Feeds

Ubuntu's Karmic Koala opens its eyes

Let me be the One

The essential guide to IT transformation

But who needs to boot?

Of course it's worth asking how often the average user actually boots up Ubuntu. Given its stability, most Linux users tend to just leave the system running indefinitely, making the faster boot time of dubious benefit. However, with SSDs dropping in price and boot times falling as well, perhaps eventually we'll all just turn our PCs off rather than putting them to sleep. Think of it as stepping stone to a greener, less power-hungry Linux.

Still, if faster booting isn't in your list of reasons to upgrade, don't worry, startup time isn't the only improvement in Karmic Koala.

The current beta of Ubuntu 9.10 is also the first to use the Ext4 filesystem, one of the many under-the-hood improvements in Karmic Koala. Savvy users might already have made the leap to ext4 with 9.04, which included support for ext4, though stopped short of making it the default option.

Ubuntu 9.10, aka Karmic Koala

Goodbye Pigdin, hello Empathy

Karmic Koala sees ext4 making its prime-time debut and it brings some speed improvements along with it, especially in areas that involve a lot of disk-writing like moving and copying large files.

There is one downside though: You can't always mount an ext4 file system using ext3, so if you frequently access your Ubuntu system by mounting it in ext3 environments you may experience some problems.

On the application front, not a lot has changed in Ubuntu 9.10. The Pidgin messaging client has finally been replaced with Empathy, something other GNOME distros have also done. But empathy isn't just a new Instant Messaging client, though. It brings with it a whole new, much-improved framework known as Telepathy. More than just a Pidgin replacement, Telepathy offers baked in video-chat and VOIP support, two things that aren't even on the Pidgin roadmap.

However, Pidgin has legions of loyal users who may be less than thrilled about Empathy. While the two look similar, Pidgin has quite a few more bells and whistles. Fortunately for those that want no part of Empathy, a quick trip to the Package Manager is all it takes to get Pidgin back on your desktop.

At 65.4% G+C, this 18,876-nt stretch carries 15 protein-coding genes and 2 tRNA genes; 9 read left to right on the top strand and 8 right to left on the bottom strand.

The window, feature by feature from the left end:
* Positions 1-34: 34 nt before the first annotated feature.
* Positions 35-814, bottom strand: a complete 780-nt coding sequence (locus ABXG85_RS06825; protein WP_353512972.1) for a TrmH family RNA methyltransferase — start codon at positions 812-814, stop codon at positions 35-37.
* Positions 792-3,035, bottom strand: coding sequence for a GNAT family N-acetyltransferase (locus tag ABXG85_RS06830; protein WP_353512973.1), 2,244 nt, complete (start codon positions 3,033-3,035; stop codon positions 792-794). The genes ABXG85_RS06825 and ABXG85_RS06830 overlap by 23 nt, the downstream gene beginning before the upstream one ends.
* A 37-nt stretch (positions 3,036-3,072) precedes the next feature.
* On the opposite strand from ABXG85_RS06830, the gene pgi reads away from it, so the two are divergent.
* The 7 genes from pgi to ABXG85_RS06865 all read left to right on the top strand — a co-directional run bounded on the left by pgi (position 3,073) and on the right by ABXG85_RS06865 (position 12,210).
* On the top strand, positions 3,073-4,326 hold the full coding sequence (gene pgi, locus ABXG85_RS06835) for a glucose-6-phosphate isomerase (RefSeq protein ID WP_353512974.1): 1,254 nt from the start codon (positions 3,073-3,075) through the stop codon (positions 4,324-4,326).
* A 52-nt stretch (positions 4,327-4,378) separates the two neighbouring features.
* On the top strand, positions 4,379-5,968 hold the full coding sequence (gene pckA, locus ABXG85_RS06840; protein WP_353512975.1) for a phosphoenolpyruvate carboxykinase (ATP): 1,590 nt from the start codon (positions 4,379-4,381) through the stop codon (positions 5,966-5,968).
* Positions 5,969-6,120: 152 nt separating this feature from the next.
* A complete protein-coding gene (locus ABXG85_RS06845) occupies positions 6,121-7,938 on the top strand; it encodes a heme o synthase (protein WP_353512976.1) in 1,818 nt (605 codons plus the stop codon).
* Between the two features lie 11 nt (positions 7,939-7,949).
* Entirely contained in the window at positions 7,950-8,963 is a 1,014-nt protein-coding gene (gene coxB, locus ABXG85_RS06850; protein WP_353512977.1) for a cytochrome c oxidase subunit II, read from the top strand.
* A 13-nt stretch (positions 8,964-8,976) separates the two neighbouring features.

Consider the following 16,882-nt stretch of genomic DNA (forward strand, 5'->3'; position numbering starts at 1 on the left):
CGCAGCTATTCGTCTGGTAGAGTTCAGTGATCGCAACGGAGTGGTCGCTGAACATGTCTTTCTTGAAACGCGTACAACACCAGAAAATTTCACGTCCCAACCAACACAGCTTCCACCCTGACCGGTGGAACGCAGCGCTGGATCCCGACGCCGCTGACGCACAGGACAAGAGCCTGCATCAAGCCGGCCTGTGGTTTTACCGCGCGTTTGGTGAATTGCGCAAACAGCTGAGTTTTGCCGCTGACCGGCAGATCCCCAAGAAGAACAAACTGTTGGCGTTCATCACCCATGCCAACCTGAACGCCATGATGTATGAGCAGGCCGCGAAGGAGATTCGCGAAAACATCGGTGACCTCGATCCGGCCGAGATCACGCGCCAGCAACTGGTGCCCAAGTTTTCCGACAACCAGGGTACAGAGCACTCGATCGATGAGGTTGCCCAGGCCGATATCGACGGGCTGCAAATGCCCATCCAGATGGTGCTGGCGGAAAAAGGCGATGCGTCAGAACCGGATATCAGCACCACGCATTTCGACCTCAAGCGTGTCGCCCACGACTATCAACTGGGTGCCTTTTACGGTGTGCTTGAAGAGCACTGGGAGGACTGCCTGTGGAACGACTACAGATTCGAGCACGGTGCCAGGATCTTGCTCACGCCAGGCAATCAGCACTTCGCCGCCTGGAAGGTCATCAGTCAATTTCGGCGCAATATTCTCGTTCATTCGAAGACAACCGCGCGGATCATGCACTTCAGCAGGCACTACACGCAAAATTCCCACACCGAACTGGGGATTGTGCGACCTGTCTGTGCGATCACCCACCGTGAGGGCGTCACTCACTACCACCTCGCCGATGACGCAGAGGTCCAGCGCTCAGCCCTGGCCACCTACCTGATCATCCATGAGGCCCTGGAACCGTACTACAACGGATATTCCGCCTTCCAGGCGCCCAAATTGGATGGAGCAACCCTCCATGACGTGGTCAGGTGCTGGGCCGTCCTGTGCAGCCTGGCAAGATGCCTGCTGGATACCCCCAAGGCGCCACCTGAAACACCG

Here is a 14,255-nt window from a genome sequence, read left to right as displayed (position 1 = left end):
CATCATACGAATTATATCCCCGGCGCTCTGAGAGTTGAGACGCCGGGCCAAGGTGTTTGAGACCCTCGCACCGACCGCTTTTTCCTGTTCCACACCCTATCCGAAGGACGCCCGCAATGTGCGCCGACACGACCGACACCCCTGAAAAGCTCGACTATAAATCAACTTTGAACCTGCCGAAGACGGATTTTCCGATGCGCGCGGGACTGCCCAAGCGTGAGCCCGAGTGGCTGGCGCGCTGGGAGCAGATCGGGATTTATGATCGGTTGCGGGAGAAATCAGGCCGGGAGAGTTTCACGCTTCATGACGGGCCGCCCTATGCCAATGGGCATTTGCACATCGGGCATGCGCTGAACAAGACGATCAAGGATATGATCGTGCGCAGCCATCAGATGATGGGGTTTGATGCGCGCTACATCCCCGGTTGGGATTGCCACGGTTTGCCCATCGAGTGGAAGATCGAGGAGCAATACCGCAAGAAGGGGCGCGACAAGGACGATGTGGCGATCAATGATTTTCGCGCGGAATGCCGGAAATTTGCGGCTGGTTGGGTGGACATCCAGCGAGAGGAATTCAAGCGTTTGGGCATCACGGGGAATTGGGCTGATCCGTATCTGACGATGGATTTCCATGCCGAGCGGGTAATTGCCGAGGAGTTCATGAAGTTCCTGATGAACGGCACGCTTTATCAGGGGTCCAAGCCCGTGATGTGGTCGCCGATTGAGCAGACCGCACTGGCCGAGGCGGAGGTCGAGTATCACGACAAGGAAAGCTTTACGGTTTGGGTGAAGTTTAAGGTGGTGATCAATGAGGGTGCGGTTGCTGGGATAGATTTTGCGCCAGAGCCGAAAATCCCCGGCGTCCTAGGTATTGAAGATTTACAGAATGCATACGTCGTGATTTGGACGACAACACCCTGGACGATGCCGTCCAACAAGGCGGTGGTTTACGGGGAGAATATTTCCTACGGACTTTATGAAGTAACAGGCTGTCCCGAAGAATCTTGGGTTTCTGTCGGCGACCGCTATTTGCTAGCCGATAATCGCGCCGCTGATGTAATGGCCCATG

Ubuntu 9.10 beta 1 isn't recommend for everyday use, but if you'd like to take it for spin or help out by filing bug reports, the release is due to appear here sometime today. ®

5 things you didn’t know about cloud backup

More from The Register

next story
Apple promises to lift Curse of the Drained iPhone 5 Battery
Have you tried turning it off and...? Never mind, here's a replacement
Mozilla's 'Tiles' ads debut in new Firefox nightlies
You can try turning them off and on again
Linux turns 23 and Linus Torvalds celebrates as only he can
No, not with swearing, but by controlling the release cycle
Scratched PC-dispatch patch patched, hatched in batch rematch
Windows security update fixed after triggering blue screens (and screams) of death
This is how I set about making a fortune with my own startup
Would you leave your well-paid job to chase your dream?
prev story

Whitepapers

Endpoint data privacy in the cloud is easier than you think
Innovations in encryption and storage resolve issues of data privacy and key requirements for companies to look for in a solution.
Implementing global e-invoicing with guaranteed legal certainty
Explaining the role local tax compliance plays in successful supply chain management and e-business and how leading global brands are addressing this.
Advanced data protection for your virtualized environments
Find a natural fit for optimizing protection for the often resource-constrained data protection process found in virtual environments.
Boost IT visibility and business value
How building a great service catalog relieves pressure points and demonstrates the value of IT service management.
Next gen security for virtualised datacentres
Legacy security solutions are inefficient due to the architectural differences between physical and virtual environments.